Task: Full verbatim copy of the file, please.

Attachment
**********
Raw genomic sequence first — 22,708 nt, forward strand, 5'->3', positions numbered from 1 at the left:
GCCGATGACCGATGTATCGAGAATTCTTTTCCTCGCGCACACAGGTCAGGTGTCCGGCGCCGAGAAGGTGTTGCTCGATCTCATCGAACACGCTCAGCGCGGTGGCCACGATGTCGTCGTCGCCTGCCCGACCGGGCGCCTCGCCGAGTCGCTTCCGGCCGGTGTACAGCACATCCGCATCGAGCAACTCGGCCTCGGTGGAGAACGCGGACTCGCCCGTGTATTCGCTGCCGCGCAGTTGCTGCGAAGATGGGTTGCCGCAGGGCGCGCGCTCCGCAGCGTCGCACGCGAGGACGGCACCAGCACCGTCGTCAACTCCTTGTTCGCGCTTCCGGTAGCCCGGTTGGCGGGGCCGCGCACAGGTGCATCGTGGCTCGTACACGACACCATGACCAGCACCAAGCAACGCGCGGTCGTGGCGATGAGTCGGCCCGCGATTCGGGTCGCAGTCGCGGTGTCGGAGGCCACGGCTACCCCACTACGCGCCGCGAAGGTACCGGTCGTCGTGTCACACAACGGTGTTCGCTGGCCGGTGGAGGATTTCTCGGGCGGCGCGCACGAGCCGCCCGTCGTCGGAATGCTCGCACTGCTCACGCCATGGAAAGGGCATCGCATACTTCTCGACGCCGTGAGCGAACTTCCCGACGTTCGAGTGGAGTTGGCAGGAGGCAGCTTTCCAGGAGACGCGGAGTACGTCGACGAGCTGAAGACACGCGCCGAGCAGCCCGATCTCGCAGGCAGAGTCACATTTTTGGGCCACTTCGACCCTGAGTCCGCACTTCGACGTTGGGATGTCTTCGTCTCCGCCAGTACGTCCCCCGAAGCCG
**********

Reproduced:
Raw genomic sequence first — 22,708 nt, forward strand, 5'->3', positions numbered from 1 at the left:
GCCGATGACCGATGTATCGAGAATTCTTTTCCTCGCGCACACAGGTCAGGTGTCCGGCGCCGAGAAGGTGTTGCTCGATCTCATCGAACACGCTCAGCGCGGTGGCCACGATGTCGTCGTCGCCTGCCCGACCGGGCGCCTCGCCGAGTCGCTTCCGGCCGGTGTACAGCACATCCGCATCGAGCAACTCGGCCTCGGTGGAGAACGCGGACTCGCCCGTGTATTCGCTGCCGCGCAGTTGCTGCGAAGATGGGTTGCCGCAGGGCGCGCGCTCCGCAGCGTCGCACGCGAGGACGGCACCAGCACCGTCGTCAACTCCTTGTTCGCGCTTCCGGTAGCCCGGTTGGCGGGGCCGCGCACAGGTGCATCGTGGCTCGTACACGACACCATGACCAGCACCAAGCAACGCGCGGTCGTGGCGATGAGTCGGCCCGCGATTCGGGTCGCAGTCGCGGTGTCGGAGGCCACGGCTACCCCACTACGCGCCGCGAAGGTACCGGTCGTCGTGTCACACAACGGTGTTCGCTGGCCGGTGGAGGATTTCTCGGGCGGCGCGCACGAGCCGCCCGTCGTCGGAATGCTCGCACTGCTCACGCCATGGAAAGGGCATCGCATACTTCTCGACGCCGTGAGCGAACTTCCCGACGTTCGAGTGGAGTTGGCAGGAGGCAGCTTTCCAGGAGACGCGGAGTACGTCGACGAGCTGAAGACACGCGCCGAGCAGCCCGATCTCGCAGGCAGAGTCACATTTTTGGGCCACTTCGACCCTGAGTCCGCACTTCGACGTTGGGATGTCTTCGTCTCCGCCAGTACGTCCCCCGAAGCCG